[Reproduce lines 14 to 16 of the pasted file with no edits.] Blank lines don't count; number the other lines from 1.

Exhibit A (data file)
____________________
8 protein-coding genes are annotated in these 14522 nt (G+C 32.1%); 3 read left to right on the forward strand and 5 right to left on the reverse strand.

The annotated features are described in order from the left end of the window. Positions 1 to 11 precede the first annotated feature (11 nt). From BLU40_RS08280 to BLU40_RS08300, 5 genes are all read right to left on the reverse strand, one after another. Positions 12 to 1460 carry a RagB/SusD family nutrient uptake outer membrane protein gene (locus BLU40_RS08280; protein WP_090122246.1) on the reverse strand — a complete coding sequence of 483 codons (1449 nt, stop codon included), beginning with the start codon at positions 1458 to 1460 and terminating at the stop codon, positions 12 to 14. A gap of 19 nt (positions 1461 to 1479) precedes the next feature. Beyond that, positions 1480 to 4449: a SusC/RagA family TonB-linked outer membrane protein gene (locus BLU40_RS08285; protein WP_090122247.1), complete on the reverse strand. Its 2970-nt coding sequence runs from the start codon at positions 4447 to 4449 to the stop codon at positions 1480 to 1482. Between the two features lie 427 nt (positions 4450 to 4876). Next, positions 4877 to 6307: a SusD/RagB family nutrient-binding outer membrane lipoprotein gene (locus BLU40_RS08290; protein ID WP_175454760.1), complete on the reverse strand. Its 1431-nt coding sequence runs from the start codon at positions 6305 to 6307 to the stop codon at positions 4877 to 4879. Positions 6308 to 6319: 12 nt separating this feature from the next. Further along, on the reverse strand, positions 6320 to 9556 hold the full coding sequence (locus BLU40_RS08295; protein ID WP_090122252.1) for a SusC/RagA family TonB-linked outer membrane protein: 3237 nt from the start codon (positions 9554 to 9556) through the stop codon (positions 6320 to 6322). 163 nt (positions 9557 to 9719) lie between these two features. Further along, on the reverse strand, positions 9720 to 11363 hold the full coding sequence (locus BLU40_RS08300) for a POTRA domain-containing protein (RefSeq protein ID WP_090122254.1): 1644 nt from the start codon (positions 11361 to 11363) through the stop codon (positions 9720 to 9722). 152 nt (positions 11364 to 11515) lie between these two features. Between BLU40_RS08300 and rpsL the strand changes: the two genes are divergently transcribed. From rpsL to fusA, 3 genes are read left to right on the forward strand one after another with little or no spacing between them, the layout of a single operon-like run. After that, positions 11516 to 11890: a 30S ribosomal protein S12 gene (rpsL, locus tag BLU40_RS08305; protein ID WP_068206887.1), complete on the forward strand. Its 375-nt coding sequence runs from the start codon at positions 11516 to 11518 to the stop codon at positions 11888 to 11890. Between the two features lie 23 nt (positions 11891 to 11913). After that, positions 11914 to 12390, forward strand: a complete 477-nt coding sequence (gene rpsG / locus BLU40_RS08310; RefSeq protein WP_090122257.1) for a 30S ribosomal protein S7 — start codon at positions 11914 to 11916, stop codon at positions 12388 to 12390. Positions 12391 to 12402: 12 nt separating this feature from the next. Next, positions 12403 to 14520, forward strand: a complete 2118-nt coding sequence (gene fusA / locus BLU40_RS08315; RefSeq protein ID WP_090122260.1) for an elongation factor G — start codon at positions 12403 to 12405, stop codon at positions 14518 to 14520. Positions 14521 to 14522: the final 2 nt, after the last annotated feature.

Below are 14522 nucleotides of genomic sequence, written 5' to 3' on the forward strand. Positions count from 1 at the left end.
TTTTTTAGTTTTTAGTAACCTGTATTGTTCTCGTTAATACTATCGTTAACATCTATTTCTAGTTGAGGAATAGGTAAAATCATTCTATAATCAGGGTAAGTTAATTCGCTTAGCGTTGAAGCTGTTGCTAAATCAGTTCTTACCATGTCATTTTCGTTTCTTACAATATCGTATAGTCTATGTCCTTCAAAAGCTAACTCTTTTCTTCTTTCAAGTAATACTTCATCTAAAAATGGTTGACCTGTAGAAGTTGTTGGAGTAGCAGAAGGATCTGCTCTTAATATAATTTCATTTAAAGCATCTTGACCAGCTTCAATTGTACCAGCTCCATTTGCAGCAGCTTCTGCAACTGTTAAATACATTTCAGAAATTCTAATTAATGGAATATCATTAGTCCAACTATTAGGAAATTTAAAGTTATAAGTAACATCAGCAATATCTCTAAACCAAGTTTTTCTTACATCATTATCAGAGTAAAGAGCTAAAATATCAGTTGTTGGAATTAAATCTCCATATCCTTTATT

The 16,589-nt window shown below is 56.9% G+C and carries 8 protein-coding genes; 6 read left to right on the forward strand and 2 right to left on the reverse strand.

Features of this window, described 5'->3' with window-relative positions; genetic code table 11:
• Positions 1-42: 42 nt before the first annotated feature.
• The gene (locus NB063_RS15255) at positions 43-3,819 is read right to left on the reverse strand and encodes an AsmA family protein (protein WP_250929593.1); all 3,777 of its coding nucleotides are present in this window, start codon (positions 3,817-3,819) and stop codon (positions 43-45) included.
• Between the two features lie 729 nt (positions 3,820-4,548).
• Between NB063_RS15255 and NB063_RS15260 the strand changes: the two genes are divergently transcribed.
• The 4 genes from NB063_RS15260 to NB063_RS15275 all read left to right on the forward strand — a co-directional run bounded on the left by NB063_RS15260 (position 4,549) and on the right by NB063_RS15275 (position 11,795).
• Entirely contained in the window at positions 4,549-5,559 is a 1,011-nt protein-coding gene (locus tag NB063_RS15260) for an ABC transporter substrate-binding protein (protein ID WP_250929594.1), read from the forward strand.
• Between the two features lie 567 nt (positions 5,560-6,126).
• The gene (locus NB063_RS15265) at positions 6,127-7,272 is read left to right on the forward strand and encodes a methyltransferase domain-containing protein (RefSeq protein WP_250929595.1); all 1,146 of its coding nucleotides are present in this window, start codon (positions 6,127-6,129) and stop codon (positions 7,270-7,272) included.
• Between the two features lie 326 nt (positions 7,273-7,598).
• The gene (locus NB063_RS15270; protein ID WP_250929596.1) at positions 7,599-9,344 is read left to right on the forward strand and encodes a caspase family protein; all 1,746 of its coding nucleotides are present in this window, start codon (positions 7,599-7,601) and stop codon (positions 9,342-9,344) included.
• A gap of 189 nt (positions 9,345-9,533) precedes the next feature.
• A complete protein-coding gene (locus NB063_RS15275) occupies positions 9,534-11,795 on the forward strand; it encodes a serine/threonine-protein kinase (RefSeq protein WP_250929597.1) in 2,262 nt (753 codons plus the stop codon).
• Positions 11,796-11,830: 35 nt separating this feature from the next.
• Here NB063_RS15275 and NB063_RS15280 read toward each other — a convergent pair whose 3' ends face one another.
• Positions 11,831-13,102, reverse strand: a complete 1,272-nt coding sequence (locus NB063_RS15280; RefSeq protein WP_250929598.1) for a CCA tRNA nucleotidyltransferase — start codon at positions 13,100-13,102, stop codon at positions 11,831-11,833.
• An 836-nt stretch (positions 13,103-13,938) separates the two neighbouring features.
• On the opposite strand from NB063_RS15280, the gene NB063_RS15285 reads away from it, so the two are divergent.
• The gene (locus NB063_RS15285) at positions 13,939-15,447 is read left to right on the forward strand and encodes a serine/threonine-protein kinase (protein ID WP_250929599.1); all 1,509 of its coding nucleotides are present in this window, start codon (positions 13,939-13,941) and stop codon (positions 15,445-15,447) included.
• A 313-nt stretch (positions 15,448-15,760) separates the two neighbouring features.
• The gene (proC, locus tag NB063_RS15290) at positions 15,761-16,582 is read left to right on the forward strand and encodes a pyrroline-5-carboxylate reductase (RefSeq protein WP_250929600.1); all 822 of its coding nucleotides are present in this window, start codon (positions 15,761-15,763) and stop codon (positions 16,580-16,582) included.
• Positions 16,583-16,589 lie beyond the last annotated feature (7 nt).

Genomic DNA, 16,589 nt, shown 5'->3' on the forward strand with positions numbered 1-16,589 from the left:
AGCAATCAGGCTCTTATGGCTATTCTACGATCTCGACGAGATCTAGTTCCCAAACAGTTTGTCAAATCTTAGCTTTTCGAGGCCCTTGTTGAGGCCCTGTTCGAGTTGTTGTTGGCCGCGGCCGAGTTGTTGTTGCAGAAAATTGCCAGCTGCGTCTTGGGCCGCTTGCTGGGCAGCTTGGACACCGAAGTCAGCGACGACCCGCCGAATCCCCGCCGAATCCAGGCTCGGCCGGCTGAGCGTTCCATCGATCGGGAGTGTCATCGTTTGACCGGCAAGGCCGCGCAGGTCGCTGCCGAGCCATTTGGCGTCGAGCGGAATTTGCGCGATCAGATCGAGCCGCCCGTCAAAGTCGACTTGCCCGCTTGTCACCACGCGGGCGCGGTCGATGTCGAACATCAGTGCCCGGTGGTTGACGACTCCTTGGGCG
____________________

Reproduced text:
• The gene (locus NB063_RS15265) at positions 6,127-7,272 is read left to right on the forward strand and encodes a methyltransferase domain-containing protein (RefSeq protein WP_250929595.1); all 1,146 of its coding nucleotides are present in this window, start codon (positions 6,127-6,129) and stop codon (positions 7,270-7,272) included.
• Between the two features lie 326 nt (positions 7,273-7,598).
• The gene (locus NB063_RS15270; protein ID WP_250929596.1) at positions 7,599-9,344 is read left to right on the forward strand and encodes a caspase family protein; all 1,746 of its coding nucleotides are present in this window, start codon (positions 7,599-7,601) and stop codon (positions 9,342-9,344) included.